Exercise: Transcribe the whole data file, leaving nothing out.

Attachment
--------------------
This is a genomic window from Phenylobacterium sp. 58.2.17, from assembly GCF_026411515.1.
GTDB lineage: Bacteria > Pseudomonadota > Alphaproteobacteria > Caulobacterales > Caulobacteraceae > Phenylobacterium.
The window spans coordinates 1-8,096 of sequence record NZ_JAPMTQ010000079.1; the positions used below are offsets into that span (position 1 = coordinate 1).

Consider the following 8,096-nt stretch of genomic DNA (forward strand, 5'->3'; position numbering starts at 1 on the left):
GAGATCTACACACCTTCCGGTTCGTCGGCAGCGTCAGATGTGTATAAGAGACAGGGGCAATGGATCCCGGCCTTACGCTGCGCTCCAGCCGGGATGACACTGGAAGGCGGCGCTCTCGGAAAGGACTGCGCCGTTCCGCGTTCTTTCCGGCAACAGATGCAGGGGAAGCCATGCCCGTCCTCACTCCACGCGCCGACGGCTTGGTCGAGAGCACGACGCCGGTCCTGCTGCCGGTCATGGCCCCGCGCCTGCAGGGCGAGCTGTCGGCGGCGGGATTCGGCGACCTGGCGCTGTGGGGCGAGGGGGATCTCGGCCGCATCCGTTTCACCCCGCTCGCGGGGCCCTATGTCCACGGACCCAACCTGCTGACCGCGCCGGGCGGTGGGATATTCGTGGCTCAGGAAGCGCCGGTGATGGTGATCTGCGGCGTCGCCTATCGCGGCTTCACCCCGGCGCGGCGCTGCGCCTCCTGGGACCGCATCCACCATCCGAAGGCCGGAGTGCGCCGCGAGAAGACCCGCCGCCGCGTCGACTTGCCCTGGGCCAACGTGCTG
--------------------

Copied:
This is a genomic window from Phenylobacterium sp. 58.2.17, from assembly GCF_026411515.1.
GTDB lineage: Bacteria > Pseudomonadota > Alphaproteobacteria > Caulobacterales > Caulobacteraceae > Phenylobacterium.
The window spans coordinates 1-8,096 of sequence record NZ_JAPMTQ010000079.1; the positions used below are offsets into that span (position 1 = coordinate 1).

Consider the following 8,096-nt stretch of genomic DNA (forward strand, 5'->3'; position numbering starts at 1 on the left):
GAGATCTACACACCTTCCGGTTCGTCGGCAGCGTCAGATGTGTATAAGAGACAGGGGCAATGGATCCCGGCCTTACGCTGCGCTCCAGCCGGGATGACACTGGAAGGCGGCGCTCTCGGAAAGGACTGCGCCGTTCCGCGTTCTTTCCGGCAACAGATGCAGGGGAAGCCATGCCCGTCCTCACTCCACGCGCCGACGGCTTGGTCGAGAGCACGACGCCGGTCCTGCTGCCGGTCATGGCCCCGCGCCTGCAGGGCGAGCTGTCGGCGGCGGGATTCGGCGACCTGGCGCTGTGGGGCGAGGGGGATCTCGGCCGCATCCGTTTCACCCCGCTCGCGGGGCCCTATGTCCACGGACCCAACCTGCTGACCGCGCCGGGCGGTGGGATATTCGTGGCTCAGGAAGCGCCGGTGATGGTGATCTGCGGCGTCGCCTATCGCGGCTTCACCCCGGCGCGGCGCTGCGCCTCCTGGGACCGCATCCACCATCCGAAGGCCGGAGTGCGCCGCGAGAAGACCCGCCGCCGCGTCGACTTGCCCTGGGCCAACGTGCTG